December 9, 2012, 01:16 PM
do any of you own a 338-06? whats the advantage of this chambering? it seems like an interesting concept to me. an 06 isnt known as a long range round by some standards so how does the 338-06 compare to the 06 at longer ranges say 600-800yds. thanks for the info.

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Coal Dragger
December 9, 2012, 01:57 PM
It isn't a long range round at all. .338-06 was created by someone that was actually practical, instead of being obsessed with tact-cool nonsense. .338-06 was designed to flatten game animals decisively within the very reasonable 300 yard range that 95% or more of all shots are taken. It can launch a bigger heavier bullet at a respectable speed compared to the .30-06 making it suitable for animals like elk or moose.

Jim Watson
December 9, 2012, 02:03 PM
In the first place, the .30-06 does pretty well at long range and even Long Range by MY standards. I only shoot a .308 because F-T/R does not allow the '06.

But the .338-06 is not meant for long range.
It is an outgrowth of the .333 OKH that Elmer and his friends liked to hunt elk with.
In those days a plain softpoint was the only dependable expanding bullet and the only way to improve penetration on big critters was to use a bigger bullet.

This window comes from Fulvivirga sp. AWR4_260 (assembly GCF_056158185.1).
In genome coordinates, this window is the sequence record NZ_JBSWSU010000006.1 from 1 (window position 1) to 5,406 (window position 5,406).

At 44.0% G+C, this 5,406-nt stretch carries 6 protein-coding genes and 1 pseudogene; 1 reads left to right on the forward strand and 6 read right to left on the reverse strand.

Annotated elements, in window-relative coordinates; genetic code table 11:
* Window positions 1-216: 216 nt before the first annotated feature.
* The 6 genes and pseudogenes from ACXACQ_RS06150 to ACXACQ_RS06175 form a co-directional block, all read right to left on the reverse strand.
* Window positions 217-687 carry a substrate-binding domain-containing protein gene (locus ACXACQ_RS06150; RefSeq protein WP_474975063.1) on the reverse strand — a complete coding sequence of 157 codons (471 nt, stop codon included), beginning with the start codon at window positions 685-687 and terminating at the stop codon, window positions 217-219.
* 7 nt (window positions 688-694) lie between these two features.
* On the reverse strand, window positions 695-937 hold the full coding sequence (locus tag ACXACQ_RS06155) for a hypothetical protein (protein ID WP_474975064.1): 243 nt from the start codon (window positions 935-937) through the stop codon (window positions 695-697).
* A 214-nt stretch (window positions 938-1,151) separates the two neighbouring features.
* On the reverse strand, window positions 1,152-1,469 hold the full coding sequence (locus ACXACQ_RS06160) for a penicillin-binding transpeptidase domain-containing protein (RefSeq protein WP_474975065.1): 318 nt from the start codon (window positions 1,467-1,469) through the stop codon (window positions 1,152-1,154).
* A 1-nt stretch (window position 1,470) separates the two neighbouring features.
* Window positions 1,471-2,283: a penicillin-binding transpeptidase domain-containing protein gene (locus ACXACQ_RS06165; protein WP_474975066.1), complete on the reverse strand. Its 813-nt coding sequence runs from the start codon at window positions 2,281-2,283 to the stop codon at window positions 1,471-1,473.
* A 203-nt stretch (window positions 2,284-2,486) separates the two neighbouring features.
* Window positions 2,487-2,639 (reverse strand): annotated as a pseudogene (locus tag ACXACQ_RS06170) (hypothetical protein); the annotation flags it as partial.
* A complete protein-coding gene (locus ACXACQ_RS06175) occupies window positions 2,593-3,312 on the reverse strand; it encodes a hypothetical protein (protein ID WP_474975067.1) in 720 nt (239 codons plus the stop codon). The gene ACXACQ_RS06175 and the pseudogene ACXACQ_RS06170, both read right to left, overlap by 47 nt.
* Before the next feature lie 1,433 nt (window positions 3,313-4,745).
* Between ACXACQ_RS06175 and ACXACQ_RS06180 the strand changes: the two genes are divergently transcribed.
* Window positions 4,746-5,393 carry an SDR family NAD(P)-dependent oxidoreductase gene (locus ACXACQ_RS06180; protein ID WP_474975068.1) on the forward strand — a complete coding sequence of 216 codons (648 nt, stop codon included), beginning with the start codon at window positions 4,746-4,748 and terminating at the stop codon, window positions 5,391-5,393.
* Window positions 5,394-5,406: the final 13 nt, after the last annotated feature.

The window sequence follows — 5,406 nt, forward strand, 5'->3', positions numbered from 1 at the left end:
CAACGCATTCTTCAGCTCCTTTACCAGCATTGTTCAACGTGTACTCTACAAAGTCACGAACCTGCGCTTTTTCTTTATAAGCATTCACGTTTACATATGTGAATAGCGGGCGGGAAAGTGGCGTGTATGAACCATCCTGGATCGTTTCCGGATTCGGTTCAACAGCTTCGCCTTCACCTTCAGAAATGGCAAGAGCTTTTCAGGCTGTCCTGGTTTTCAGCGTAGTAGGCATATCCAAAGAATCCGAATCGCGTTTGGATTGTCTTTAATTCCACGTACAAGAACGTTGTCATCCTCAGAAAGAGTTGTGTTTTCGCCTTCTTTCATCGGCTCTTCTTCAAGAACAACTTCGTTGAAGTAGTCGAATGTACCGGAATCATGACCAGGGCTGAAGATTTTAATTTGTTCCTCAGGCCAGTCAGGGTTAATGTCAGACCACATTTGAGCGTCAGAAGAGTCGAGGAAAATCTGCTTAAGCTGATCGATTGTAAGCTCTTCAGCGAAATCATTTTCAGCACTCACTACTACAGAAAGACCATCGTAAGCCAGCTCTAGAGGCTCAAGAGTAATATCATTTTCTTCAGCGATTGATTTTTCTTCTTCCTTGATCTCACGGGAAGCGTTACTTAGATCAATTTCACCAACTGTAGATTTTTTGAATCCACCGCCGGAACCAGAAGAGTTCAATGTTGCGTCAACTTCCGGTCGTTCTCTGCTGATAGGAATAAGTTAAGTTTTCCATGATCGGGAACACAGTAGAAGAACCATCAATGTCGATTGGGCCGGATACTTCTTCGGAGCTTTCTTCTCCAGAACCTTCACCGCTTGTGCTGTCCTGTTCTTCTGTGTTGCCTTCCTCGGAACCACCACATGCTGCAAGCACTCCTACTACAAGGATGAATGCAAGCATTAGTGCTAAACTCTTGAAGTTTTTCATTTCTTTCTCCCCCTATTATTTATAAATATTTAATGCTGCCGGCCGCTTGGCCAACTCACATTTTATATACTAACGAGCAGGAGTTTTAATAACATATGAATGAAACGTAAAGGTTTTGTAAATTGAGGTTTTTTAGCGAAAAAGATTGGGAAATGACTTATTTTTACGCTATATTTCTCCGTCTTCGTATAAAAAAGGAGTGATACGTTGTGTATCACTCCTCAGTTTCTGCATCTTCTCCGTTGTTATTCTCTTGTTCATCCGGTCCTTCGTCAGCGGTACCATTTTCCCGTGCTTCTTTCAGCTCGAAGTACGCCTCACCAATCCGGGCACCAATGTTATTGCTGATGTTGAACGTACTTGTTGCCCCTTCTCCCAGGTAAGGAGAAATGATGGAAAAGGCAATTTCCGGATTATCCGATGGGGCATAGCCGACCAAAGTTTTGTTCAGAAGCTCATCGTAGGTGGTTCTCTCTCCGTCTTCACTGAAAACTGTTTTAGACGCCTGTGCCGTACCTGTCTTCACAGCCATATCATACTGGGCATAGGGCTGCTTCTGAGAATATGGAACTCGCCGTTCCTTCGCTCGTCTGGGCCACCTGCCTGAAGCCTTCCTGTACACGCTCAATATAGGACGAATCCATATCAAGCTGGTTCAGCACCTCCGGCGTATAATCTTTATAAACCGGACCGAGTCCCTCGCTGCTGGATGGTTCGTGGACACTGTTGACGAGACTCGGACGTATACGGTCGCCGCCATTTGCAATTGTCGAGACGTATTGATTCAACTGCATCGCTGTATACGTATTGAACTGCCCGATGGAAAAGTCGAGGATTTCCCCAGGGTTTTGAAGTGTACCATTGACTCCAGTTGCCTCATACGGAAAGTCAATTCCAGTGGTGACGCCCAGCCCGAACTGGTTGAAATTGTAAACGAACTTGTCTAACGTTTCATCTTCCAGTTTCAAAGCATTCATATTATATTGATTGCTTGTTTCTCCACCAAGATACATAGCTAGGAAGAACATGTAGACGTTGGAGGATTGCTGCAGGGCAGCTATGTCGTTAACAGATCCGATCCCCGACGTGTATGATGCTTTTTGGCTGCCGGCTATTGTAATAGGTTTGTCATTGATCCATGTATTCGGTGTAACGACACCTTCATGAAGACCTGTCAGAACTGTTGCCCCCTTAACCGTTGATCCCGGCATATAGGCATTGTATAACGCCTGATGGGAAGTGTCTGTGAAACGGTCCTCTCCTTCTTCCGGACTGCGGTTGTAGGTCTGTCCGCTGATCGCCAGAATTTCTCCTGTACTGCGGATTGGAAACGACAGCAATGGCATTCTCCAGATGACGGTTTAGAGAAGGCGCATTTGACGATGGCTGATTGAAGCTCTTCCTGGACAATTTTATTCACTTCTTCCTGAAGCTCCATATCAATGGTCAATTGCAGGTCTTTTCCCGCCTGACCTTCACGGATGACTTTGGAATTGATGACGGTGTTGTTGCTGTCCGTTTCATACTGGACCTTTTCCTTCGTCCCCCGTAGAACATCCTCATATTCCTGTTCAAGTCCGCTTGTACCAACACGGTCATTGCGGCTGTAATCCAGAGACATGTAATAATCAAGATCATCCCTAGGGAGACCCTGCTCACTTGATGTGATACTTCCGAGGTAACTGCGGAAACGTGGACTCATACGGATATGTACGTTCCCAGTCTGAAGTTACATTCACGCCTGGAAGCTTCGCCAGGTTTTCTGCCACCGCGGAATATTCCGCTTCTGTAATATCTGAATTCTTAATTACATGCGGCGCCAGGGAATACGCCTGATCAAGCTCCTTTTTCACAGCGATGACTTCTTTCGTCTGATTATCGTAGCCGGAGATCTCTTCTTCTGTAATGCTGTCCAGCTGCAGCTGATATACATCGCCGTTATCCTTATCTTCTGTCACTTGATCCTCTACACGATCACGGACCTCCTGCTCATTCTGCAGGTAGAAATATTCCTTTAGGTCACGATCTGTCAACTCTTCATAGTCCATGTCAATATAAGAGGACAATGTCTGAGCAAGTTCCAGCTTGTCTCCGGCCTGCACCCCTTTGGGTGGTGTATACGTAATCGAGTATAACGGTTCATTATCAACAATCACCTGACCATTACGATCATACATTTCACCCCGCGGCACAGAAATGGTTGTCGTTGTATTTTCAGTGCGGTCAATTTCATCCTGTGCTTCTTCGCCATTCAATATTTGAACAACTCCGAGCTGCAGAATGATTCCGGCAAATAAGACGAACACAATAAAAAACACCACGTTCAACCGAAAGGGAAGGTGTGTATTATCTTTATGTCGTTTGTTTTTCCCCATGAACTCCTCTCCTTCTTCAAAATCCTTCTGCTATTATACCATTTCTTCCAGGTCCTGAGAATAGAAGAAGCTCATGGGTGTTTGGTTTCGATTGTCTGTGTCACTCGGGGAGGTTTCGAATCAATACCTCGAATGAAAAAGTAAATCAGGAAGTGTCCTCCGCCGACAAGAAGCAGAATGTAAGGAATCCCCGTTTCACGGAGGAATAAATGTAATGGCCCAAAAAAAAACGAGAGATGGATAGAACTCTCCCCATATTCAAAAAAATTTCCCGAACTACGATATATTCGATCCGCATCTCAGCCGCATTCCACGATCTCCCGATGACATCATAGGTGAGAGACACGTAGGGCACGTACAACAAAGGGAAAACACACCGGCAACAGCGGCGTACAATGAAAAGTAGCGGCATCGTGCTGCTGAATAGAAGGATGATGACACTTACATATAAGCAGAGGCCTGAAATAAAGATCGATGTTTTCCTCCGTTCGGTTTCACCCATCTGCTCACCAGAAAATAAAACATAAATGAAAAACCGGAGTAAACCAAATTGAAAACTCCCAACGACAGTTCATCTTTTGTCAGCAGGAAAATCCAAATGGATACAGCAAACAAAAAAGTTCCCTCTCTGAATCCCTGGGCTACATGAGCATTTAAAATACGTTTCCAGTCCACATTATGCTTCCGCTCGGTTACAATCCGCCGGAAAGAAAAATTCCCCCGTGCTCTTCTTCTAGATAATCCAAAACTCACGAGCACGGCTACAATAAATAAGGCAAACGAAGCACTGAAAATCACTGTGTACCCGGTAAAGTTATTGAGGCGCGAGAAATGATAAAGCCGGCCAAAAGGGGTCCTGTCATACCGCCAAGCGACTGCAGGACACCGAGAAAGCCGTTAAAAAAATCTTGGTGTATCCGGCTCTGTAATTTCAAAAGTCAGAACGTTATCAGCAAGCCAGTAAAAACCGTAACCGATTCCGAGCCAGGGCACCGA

December 9, 2012, 02:18 PM
Advantage : More frontal area, heavier bullets available( 250-300 )
Dis-Advantage : Parent case simply isn't large enough to get the most from the larger bullet.
To do an approximate apples to apples. Both calibers offer the 180 Nosler accubond. BUT. The BC for the .338 is .372, where the .30 is .507. IF both leave at the same velocity, the .30 is going to have considerably less drop, wind drift, and more retained energy between 600-800 yards.
There are bullets available in .30 up to 225 grains. But frankly speaking, for the ranges you want to shoot I would either stick with a straight 30-06, or opt for a .338 with a larger case.

December 9, 2012, 02:39 PM
.338-06 is a 30-06 necked up to .338 so you can use heavier bullets.

I have the reverse - a .30-338 that is a .338 necked down to .30 caliber or a 7mm necked up to .30 caliber (your choice in making brass). I use bullets in the 190-220 grain weights with it and can get a 190 grain bullet out of it at 3000 fps. Terrific elk and mule deer gun with 220 grain bullets out to 400+ yards.

December 9, 2012, 02:52 PM
338-06 is a bit more potent then it's 30-06 parent, hits hard and it's only weakness is that it does not have enough case to effectively use the heaviest of the 338 bullets. That said you can kill anything in North America with a well placed 225gr Partition at 2550fps. The 338-06 is like the 338 Fed with an extra 150fps.

December 9, 2012, 02:54 PM
thanks guys, i was just curious on the round. if it would be worth it to have one built. from what ive gathered ill just stick with my 300wsm and maybe some day buy a 338 of some sort.

December 9, 2012, 02:55 PM